On the last day of the school year we were able to present awards to our pupils in Years 9 and 10. They were prizegivings, but not as we know it. For the last two years we have been unable to hold our full school prizegiving where the whole school can recognise and celebrate the achievements of so many of our young men.
New this year were the categories that recognise young men who were the most improved in their form class across their core subjects. This gave us the opportunity for us to acknowledge those who worked hard, regardless of their academic ability; to have the drive to do better. Having just finished reading the junior reports it was gratifying to see just how many young men did just that. While we invoke Highlander’s theme – “there can be only one” – there were also many who came very close to winning an award, and those young men should be heartened by how well they have done. They can take pride in
There were some for whom motivation proved somewhat more elusive. For them, external factors were used as an excuse, but motivation is a personal thing, and too many seem to wait for someone else to motivate them. Some don’t want to try in case they fail. Some don’t want to try because they are, simply, lazy. I often quote Samuel Beckett, who said “Ever tried. Ever failed. No matter. Try again. Fail again. Fail better”. Failure is part of life, but there are too many who try to shield young people from failure lest it hurt their fragile self-esteem. The problem is, when failure does roll around, as it inevitably will, those young people are ill-equipped to deal with it.
Next year’s Year 11 group will have had no experience of the whole school prizegiving; they will have missed out on a number of traditional school events, so for them they may well have new experiences at school – that is if we can get through a year uninterrupted. They, along with all of our young men, have missed out on so many things that are important to our school. Speaking with a number of our Year 13 leavers over their last few days enabled me to hear how much of an impact the disruptions of the last coupe of years has had. But many also acknowledged that, to put things into perspective, things could have been much worse.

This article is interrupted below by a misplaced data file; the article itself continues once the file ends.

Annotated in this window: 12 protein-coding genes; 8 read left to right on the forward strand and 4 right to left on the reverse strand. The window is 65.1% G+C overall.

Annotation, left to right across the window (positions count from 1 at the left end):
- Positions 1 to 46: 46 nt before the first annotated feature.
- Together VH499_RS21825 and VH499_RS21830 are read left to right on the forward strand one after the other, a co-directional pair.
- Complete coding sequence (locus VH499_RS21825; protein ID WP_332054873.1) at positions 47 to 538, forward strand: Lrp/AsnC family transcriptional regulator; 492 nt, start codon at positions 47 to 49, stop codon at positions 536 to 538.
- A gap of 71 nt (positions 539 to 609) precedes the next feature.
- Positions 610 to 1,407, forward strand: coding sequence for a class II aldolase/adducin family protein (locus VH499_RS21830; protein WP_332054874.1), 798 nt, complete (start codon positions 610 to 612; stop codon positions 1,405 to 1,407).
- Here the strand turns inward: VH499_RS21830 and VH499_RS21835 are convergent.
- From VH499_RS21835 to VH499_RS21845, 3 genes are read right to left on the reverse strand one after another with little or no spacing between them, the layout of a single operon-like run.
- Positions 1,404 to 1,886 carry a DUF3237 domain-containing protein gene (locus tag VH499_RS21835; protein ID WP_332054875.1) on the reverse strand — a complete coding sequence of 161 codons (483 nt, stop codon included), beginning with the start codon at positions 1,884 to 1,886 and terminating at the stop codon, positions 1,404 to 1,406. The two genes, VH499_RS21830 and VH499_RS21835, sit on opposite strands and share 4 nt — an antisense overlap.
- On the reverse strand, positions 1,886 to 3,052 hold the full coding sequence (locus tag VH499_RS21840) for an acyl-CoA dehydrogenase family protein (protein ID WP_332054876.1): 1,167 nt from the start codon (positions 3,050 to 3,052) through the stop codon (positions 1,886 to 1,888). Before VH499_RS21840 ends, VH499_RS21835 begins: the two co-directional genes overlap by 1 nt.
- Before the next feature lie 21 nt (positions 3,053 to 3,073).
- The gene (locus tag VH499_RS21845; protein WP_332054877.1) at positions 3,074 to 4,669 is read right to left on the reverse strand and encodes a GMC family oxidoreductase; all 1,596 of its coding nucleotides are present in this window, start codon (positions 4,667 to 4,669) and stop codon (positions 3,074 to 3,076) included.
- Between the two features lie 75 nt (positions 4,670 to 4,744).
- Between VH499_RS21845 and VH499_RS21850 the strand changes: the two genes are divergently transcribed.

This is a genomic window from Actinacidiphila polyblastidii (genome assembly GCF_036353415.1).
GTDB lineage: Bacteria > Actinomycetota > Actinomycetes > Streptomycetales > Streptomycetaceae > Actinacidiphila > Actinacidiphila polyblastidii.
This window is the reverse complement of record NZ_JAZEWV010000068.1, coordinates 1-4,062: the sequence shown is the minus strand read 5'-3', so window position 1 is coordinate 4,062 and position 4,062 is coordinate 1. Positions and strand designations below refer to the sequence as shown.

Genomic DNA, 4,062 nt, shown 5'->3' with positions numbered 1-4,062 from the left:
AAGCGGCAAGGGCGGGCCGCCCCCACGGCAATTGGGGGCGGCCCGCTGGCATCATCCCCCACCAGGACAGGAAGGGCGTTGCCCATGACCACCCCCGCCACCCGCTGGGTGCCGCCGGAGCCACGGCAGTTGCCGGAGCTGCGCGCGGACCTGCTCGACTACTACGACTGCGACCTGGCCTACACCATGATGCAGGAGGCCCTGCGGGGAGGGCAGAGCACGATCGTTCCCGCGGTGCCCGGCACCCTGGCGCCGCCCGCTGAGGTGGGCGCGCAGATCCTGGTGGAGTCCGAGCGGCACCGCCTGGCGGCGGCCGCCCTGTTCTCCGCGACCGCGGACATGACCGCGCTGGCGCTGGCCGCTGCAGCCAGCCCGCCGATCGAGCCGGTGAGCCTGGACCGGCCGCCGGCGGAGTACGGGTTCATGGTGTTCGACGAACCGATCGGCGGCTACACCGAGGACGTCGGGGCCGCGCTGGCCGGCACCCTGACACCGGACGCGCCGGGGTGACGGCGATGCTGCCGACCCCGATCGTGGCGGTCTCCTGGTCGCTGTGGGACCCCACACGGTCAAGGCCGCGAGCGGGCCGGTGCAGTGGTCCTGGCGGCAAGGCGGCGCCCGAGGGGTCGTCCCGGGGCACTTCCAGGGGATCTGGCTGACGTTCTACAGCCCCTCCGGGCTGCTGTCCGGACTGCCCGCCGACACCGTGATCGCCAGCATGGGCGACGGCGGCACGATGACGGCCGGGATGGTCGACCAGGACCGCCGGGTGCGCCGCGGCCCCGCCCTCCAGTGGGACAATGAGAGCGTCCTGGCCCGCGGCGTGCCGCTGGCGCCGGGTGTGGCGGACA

But back to junior reports. A considerable number of young men had too many absences, some more than 50 half days absent during the year. 50 half days = 25 days. Five weeks. Half a term. That many absences, some often for spurious reasons, has a huge impact on the learning and progress of a young man. The message is simple unless boys are sick, get to school.
Congratulations to Alex Cole (Dux Litterarum), Curtis Heaphy (Dux Ludorum) and Joe Inman (Dux Artium), our top achievers in academia, sport and cultural activities respectively. For Curtis and Joe, it was a repeat performance – both had won the top award as Year 12 pupils in 2020 – a rare feat indeed to have two Dux winners win back-to-back. All three young men achieved at an outstanding level throughout the year.
Congratulations, too, to Telson Liuvaie, who has been named as Head Prefect for 2022, and to Aadesh Ganugapati and Mathew Jamieson who have been named as Deputy Head Prefects.
Have a safe and enjoyable break and have a great Christmas.
D M Bovey